At this time last week, many Summit County residents figured that the winter season had come to an end. Temperatures were warm and the resorts were gearing up for closing day.
Then the weekend hit, bringing with it a superstorm that piled more than a foot of snow on Copper Mountain and Breckenridge Ski Resort. Closing ceremonies, concerts and festivities continued, with Copper and Vail Mountain celebrating 40th and 50th anniversaries, respectively.
But the storm wasn't finished yet. Both Copper and Breckenridge reported another foot-plus of snow each after closing day, with Vail reporting more than 2 feet.
In response to the sudden increase of snowfall and forecasts that it would continue throughout the week, the three resorts announced that they would briefly reopen for the weekend - April 19, 20 and 21 - giving skiers and riders three more days on the slopes.
The snow also meant the resort towns could expect an influx of visitors at a time when, traditionally, streets are emptying and seasonal staff are leaving the county. The short notice of the resort announcements meant they came too late for some and caused difficulties for others.
Peak Nine Restaurant, for example, closed its doors on Sunday and will not be reopening this season.
"Fortunately, it won't be affecting me at all, because they're just opening Peak 8," said owner Kevin Brown, "which is good because I'd have a very difficult time. My staff, half of them were gone before we closed and the rest of them were leaving shortly thereafter, so I wouldn't have had anybody to man the place."
Also, at the end of the season the restaurant gets rid of the rest of its food and stops deliveries, Brown explained. "It would be real hard to start something up for a weekend."
Restaurants aren't the only businesses affected by the resorts' decision to reopen for the weekend. Steve Lapinsohn owns Main Street Outlet, the North Face store and the Columbia store in Breckenridge.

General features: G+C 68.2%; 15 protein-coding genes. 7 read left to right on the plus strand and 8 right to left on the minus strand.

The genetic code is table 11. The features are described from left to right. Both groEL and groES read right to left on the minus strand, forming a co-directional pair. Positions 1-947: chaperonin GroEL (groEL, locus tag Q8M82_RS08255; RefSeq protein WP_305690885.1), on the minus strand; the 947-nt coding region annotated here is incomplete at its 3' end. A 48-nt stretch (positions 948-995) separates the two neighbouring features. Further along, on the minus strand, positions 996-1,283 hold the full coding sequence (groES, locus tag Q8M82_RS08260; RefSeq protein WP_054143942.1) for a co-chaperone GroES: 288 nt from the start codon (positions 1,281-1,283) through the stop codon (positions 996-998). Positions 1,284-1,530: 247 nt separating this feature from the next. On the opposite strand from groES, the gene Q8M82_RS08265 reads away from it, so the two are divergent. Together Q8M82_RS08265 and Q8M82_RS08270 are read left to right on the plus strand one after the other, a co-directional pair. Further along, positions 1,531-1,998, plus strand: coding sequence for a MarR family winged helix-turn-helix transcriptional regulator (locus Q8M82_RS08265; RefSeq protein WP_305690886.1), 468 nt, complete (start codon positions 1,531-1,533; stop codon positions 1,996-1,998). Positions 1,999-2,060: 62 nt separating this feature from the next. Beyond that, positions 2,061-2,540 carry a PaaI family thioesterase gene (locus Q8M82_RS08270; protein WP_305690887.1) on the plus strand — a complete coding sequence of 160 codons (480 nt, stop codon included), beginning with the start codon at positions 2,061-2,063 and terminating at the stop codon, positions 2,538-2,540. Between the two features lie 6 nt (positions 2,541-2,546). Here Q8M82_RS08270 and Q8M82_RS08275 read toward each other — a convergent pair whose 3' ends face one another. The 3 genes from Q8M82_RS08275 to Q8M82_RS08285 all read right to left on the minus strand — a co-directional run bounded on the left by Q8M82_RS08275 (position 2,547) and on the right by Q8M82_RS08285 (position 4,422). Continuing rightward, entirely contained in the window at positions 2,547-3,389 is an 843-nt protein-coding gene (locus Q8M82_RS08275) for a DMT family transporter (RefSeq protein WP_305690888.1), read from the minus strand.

"We have seasonal workers, but they're done," he said. He would have liked to give them the option to work additional hours, but there wasn't enough advance notice.
Fortunately, he has enough year-round staff to keep his businesses open.
"We're lucky that we haven't let everybody go on vacation yet. We still have a number of people around. We let a lot of people go, but we do have people who can cover."
Lapinsohn said his issue isn't with the act of extending the season, which he believes is a good idea under the circumstances; it's the lack of advance notice.
"I think it's a good thing," he said of the reopening, "but it would have been a better thing had we known about it."
Nevertheless, Lapinsohn is expecting a "decent weekend" in terms of visitor numbers.
Jennifer Hopkins, owner of the Worldly Traveller, also on Breckenridge's Main Street, said that she, too, is looking forward to a final push of visitors through town before the off-season.
"I'm glad, I'm definitely glad," she said. "Any extra reason to give people to actually make the effort and come up is a good thing."
For businesses catering directly to skiers and riders, like Precision Ski and Golf in Frisco, the extended season is a welcome opportunity.
"Maybe things will rev up over the weekend," said owner Jim Deines. "That would be great. A little more energy right at the end of the season, that's a stronger finish."